Sometimes the darkest moment can be a catalyst for light. At the 2010 AED Salzburg ICED four members of the AED Patient-Carer Committee – Kitty Westin, Laura Collins, Carrie Arnold and myself — were eating lunch outside at a sidewalk café when news came through that Erin, the daughter of fellow PCC member Joan Riederer, had died from Anorexia Nervosa.
Kitty was very upset and was struggling to regain her composure. She was scheduled to present as a plenary speaker in the next 30 minutes. I rummaged in my shoulder bag seeking a tissue. Instead, I pulled out a sock belonging to my daughter Amanda, who was back home in Australia. The sock was far from sparkling white (it had got mixed up with grandchildren’s clothes after a visit, and had hitched a ride to Salzburg).
Kitty took the sock gratefully. The padded anklet sport sock was soft and ‘squeeze-able’. Kitty dabbed her eyes and clutched the sock. Somehow it gave comfort. When Kitty walked on the stage, the sock went too, providing her with the strength to deliver an excellent talk. After the conference, the sock hitched another ride, this time to the USA, to accompany Kitty to Erin’s funeral. The sock, an ordinary, every day object, has emerged through this series of tragic, serendipitous and poignant events associated with the loss of Erin’s life, as a symbol that has become known as Sockit to Ed.
The field of eating disorders has long needed a global symbol to raise eating disorders awareness. Many diseases are signified by ribbons or by plastic bracelets. The unlikely sock is becoming a unifying symbol. From the small, global circle of key stakeholders who attended the AED 2010 Salzburg ICED news of this symbol has spread to Beat in the U.K., the National Eating Disorders Organization (NEDA) in the U.S., the Butterfly Foundation in Australia and additional countries – the list is growing daily. These groups are interested in helping to establish Socket to ED as a global symbol.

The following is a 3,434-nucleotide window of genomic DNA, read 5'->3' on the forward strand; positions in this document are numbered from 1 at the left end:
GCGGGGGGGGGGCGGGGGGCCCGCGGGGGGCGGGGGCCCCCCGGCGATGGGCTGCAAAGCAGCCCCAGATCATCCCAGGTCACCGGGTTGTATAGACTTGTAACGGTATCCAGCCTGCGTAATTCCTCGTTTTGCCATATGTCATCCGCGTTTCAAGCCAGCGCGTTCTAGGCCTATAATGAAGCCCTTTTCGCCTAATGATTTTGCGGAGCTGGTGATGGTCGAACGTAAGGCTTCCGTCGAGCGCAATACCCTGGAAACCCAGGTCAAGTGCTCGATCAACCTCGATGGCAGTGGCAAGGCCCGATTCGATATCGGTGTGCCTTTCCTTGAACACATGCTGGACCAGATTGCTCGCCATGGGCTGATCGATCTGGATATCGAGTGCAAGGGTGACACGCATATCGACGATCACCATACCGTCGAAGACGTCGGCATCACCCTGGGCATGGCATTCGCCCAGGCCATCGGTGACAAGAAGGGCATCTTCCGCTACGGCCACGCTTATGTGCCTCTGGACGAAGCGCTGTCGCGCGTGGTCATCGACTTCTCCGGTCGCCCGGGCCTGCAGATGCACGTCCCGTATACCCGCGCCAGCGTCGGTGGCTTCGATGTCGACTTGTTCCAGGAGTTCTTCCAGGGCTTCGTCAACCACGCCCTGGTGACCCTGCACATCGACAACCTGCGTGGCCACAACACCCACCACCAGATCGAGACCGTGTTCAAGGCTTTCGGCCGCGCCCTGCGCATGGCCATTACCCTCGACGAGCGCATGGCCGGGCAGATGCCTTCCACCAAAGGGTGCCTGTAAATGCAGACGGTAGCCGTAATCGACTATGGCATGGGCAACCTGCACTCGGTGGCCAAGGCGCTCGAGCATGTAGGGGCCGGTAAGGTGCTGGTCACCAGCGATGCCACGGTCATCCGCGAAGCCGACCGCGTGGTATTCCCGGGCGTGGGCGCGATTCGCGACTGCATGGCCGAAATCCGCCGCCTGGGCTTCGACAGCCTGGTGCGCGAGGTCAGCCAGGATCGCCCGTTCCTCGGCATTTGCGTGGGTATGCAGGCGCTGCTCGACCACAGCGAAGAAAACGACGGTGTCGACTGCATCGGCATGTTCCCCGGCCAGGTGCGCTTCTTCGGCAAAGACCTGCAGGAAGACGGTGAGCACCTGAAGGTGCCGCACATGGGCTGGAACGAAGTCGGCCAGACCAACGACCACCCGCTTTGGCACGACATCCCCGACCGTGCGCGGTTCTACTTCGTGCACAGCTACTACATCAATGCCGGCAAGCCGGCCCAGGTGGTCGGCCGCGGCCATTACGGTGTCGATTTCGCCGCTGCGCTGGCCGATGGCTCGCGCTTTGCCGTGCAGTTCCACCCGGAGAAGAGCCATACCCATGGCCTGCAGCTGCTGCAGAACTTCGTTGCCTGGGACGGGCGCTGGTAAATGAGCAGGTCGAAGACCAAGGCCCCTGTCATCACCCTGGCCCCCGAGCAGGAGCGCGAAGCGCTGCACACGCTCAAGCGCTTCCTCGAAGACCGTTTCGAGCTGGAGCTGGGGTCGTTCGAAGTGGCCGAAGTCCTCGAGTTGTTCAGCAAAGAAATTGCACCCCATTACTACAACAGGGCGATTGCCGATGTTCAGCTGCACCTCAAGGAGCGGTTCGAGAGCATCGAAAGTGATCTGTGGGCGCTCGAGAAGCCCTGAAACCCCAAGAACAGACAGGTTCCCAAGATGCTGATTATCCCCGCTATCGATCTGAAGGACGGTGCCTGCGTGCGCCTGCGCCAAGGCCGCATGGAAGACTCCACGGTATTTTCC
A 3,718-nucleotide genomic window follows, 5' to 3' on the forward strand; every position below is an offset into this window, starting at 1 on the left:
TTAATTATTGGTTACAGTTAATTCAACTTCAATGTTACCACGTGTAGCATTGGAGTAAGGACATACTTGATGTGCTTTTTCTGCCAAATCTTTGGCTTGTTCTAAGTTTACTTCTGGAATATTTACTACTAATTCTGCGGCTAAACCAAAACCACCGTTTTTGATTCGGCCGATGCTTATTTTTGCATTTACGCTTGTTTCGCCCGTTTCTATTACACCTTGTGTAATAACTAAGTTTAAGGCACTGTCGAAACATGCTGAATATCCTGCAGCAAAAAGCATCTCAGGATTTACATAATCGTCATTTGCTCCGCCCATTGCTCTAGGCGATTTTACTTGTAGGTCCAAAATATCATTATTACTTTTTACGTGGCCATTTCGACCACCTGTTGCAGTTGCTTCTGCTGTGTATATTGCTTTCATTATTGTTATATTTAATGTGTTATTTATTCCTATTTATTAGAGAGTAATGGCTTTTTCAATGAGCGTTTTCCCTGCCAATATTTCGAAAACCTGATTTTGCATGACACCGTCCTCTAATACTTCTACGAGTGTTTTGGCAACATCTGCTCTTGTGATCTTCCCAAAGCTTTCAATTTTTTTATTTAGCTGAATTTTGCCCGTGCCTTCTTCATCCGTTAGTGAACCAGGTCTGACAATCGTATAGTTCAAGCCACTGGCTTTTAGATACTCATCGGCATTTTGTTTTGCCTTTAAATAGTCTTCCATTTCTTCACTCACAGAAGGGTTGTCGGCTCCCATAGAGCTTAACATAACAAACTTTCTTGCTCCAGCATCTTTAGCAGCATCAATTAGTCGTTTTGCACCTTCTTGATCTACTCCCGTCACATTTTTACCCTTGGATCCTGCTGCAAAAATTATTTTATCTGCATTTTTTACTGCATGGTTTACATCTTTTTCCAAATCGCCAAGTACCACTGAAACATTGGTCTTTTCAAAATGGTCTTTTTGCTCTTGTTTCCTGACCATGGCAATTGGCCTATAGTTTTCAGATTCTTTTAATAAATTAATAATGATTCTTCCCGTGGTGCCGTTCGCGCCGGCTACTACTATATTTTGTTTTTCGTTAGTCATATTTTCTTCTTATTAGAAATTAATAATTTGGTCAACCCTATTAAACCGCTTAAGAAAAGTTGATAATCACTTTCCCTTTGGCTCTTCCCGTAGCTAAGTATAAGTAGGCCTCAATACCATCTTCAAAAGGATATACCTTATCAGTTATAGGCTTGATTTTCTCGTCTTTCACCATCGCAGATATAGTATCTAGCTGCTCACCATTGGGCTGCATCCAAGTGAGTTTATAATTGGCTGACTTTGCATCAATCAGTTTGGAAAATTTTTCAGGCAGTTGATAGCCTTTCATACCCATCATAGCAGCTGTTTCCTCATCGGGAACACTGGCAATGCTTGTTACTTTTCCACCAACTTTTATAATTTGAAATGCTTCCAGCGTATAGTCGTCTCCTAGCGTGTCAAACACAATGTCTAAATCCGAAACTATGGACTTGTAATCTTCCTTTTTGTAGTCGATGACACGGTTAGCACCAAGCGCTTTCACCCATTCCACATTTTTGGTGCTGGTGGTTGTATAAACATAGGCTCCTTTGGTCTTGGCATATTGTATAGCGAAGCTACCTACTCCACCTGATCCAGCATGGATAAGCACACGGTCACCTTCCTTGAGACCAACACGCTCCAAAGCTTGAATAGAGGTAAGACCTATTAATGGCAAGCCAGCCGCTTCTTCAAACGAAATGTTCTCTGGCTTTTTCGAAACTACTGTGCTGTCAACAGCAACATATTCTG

The sock is a unique symbol. It is at first incongruous, unexpected. Unlike a ribbon or bracelet, this symbol stands out, arousing and increasing curiosity in the media and among the public. You can help it signify awareness of the full range of eating disorders.
Like the global nature of eating disorders, all cultures use some form of sock. Everyone regardless of age, gender, ethnicity, or religion, uses socks. Similarly, eating disorders can affect anyone of any age, gender, ethnicity or religion. One is an unacknowledged ‘creature’ of comfort, the other an often-unacknowledged mental illness.
Erin’s mother, Joan, has become the driving force behind Sockit to ED. Here is a special message for you from Joan:
I dedicate this video to you and your loved ones who have suffered with the monster we call eating disorders. My heartfelt thank you to all. Please share as you like. I wanted to share the extent of how far and wide the campaign has travelled making the video over nine minutes long. I am working on a shorter version.
You’re going to like it!
The first global advocacy project to raise awareness, provide support and raise funds for eating disorders. Get on board!